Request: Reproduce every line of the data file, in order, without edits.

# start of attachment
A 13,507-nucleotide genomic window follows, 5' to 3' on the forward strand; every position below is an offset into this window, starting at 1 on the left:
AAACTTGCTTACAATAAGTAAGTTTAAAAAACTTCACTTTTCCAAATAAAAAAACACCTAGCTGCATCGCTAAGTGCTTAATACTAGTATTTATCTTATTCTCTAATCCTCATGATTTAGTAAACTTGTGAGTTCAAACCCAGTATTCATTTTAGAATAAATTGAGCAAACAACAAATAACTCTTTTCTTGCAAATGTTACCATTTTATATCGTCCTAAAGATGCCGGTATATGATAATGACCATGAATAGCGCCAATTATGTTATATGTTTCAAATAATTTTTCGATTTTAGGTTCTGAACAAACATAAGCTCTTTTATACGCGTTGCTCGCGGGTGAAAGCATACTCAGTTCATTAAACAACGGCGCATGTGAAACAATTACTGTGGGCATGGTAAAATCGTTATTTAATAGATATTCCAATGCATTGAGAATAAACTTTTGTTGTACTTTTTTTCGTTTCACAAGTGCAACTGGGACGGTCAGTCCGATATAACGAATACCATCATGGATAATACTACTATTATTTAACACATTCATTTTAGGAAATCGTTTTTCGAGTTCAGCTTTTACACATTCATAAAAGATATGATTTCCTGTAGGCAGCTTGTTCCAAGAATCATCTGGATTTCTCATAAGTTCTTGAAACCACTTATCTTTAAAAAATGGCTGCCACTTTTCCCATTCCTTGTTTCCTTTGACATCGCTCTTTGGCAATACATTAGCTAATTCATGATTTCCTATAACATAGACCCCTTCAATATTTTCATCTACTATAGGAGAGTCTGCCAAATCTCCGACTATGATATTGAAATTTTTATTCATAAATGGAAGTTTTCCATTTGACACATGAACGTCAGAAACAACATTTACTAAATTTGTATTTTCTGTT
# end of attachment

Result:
A 13,507-nucleotide genomic window follows, 5' to 3' on the forward strand; every position below is an offset into this window, starting at 1 on the left:
AAACTTGCTTACAATAAGTAAGTTTAAAAAACTTCACTTTTCCAAATAAAAAAACACCTAGCTGCATCGCTAAGTGCTTAATACTAGTATTTATCTTATTCTCTAATCCTCATGATTTAGTAAACTTGTGAGTTCAAACCCAGTATTCATTTTAGAATAAATTGAGCAAACAACAAATAACTCTTTTCTTGCAAATGTTACCATTTTATATCGTCCTAAAGATGCCGGTATATGATAATGACCATGAATAGCGCCAATTATGTTATATGTTTCAAATAATTTTTCGATTTTAGGTTCTGAACAAACATAAGCTCTTTTATACGCGTTGCTCGCGGGTGAAAGCATACTCAGTTCATTAAACAACGGCGCATGTGAAACAATTACTGTGGGCATGGTAAAATCGTTATTTAATAGATATTCCAATGCATTGAGAATAAACTTTTGTTGTACTTTTTTTCGTTTCACAAGTGCAACTGGGACGGTCAGTCCGATATAACGAATACCATCATGGATAATACTACTATTATTTAACACATTCATTTTAGGAAATCGTTTTTCGAGTTCAGCTTTTACACATTCATAAAAGATATGATTTCCTGTAGGCAGCTTGTTCCAAGAATCATCTGGATTTCTCATAAGTTCTTGAAACCACTTATCTTTAAAAAATGGCTGCCACTTTTCCCATTCCTTGTTTCCTTTGACATCGCTCTTTGGCAATACATTAGCTAATTCATGATTTCCTATAACATAGACCCCTTCAATATTTTCATCTACTATAGGAGAGTCTGCCAAATCTCCGACTATGATATTGAAATTTTTATTCATAAATGGAAGTTTTCCATTTGACACATGAACGTCAGAAACAACATTTACTAAATTTGTATTTTCTGTT